The Adventures of Peter Pan vs Peter Pan & Wendy: similarities and differences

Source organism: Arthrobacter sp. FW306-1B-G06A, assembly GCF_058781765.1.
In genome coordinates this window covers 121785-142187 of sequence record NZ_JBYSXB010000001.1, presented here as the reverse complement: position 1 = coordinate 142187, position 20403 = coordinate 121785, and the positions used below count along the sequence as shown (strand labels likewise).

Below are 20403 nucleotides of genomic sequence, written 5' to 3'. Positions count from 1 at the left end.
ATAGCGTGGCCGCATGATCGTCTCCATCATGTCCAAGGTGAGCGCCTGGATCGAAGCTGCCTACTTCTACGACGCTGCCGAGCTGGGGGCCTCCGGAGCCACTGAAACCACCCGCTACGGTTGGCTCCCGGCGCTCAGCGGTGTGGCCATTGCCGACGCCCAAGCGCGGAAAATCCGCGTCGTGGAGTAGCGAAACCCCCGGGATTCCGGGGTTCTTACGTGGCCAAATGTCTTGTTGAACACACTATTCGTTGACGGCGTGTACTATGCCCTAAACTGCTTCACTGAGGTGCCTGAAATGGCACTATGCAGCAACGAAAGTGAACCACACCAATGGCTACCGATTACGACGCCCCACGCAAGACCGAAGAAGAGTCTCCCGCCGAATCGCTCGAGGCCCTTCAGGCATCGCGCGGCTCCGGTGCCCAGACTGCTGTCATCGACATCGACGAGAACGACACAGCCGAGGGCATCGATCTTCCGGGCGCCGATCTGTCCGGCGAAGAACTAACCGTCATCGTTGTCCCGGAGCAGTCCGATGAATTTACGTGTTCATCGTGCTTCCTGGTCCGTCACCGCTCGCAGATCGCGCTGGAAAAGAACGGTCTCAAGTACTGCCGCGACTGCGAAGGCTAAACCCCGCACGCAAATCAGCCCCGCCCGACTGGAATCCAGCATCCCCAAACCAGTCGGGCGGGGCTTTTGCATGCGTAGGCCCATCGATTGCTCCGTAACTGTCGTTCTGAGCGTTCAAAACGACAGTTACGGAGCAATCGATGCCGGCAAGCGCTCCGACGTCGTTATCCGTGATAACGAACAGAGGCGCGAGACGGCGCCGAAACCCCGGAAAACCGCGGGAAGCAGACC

And Peter Pan? Things didn’t go well for the protagonist either, very bad indeed. Peter is a nihilist, he is the emblem of a lost childhood: he is a child who has been denied a future because he died before becoming completely real. This focal point of Peter Pan’s soul is unfortunately totally reversed, in this film we see him insecure in some situations (a utopian situation for James Barrie), not very charismatic, even up to losing his flight, another founding element of Peter’s character: he doesn’t even need fairy dust anymore as living in Neverland his happy thought is constant, which here declines miserably. Peter Pan is an ageless child, an entity trapped in the dramatic consequences of his own decisions, which reacts with the aggressive passivity that transforms him forever into the archetype of infantilism and irresponsibility. Several times within the text he will carelessly forget the name of his friends and will be present during the adventures more for personal gain than for real interest. Peter lives immersed in a Dionysian reality that belongs only to him and that only contemplates his interests. In Lowery’s film we are presented and sketched a character who loves to play, but not in the way described by Barrie, he is a character at the mercy of situations who gets overwhelmed by what is happening around him and who even takes into consideration the fact of staying with Wendy in London: unfortunately the reinterpretation of Pan is the most negative part of the entire film as it changes too much the heart of this character.